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6 April 2020

So, how are you? If you are anxious, frazzled and spinning way too many plates, you must be working in IT!

I’m guessing, as an IT professional, that at the start of 2020 you had strong, regularly updated Business Continuity plans, and had been being increasing the frequency of your reviews as the news of what we gradually realised was a pandemic grew ever more serious. And then the situation here in the UK accelerated, and most of us moved quickly to remote working where possible. The result? Even the best planned systems and processes have been stressed, but it’s clear that for the most part, IT teams have kept the show on the road. But after this huge societal shock, where does that leave us all?


Here at Ideal, our sales and technical teams have had hundreds of conversations with technical and infrastructure teams recently, and we’ve identified six phases that have helped us identify options for moving forward. These six phases are: 

  • Mobilisation 
  • Continued Mobilisation & Initial Risk Management 
  • Risk Management
  • Normalisation 
  • Business as Usual (BAU)
  • Cultural & Economic Impact Read as a graphic


Stage one - Mobilisation

You have enabled remote working as the default, accepting a higher degree of corporate risk in favour of business continuity and employee welfare. Organisations can’t cover for every eventuality at this degree of scale, especially as even staff with experience of working from home previously may struggle with the unique social and emotional challenges of this prolonged isolation. Most employees will be far from expert on the use of collaboration tools and may be using unsanctioned devices due to nationwide laptop shortages.

Stage two - Enhanced Mobilisation & Initial Risk Management

Stage two is when the organisation continues to enhance remote worker strategies. Colleagues who have been using unsanctioned devices slowly start to see these replaced with a corporate laptop as they become available, or Virtual Desktop solutions. Organisations develop and formalise their guidance and improve communication channels to employees. Businesses have to adapt quickly to supply chain challenges and the impact of staff being unavailable, through isolation or illness.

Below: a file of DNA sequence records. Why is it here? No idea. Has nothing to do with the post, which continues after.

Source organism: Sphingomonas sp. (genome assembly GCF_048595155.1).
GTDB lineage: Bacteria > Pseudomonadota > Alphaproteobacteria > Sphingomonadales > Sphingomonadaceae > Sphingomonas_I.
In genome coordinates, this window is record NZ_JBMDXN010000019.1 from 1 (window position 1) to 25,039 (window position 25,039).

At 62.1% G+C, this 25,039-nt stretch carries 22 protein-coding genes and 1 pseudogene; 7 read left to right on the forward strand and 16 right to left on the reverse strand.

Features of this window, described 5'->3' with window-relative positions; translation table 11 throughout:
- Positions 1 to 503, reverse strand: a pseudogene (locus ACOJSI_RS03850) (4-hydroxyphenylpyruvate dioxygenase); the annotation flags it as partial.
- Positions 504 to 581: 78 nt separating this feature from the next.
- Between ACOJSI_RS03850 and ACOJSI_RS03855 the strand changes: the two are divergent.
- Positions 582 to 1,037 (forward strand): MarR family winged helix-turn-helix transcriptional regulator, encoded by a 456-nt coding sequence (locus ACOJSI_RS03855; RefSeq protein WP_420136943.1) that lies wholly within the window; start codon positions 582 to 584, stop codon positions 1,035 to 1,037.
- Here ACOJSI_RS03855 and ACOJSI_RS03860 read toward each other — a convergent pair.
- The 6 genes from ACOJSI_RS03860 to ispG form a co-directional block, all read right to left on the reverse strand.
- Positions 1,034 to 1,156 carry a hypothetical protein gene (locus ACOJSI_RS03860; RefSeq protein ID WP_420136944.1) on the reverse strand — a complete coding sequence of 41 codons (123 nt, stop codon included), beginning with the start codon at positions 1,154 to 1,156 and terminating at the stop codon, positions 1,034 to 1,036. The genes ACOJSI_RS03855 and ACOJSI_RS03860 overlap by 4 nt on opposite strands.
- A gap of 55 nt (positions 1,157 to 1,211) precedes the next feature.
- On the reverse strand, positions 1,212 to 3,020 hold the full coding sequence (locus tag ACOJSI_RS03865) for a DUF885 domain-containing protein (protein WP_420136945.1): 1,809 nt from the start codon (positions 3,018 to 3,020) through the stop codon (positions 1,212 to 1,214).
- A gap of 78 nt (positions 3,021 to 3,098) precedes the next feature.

Stage three – Enhanced risk management

Organisational focus shifts to place more emphasis on risk management as collaboration becomes embedded, with identification and mitigation of the risks created through remote working. Remote workers begin to expect pre-mobilisation levels of service and support.

Stage four - Normalisation

Remote working has become the new normal, with collaboration and connectivity solutions emerging that are better are aligned to organisational policy.

Stage five - Business as Usual (BAU)

Organisations see staff availability rates get back to normal levels, and start to recruit again to fill vacancies that may have been put on hold. However, the business is now faced with challenges as to how to manage assets deployed outside of the corporate network, as well the practical limitations of inducting staff remotely.

Stage six - A new business paradigm

Organisations begin to adapt to the new cultural and economic realities. Management look to reduce costs in wake of reduced revenue throughout the outbreak and response. At the same time, remote workers will have different expectations with respect to best practice for modern working.

Does our perspective resonate with you? We’d love to share our learnings, both from our own experience of moving to remote working and what customers have shared with us, as we collaborate to solve immediate tactical challenges while evolving strategies to make sure your business is poised to come out stronger and more resilient.

Image: Canva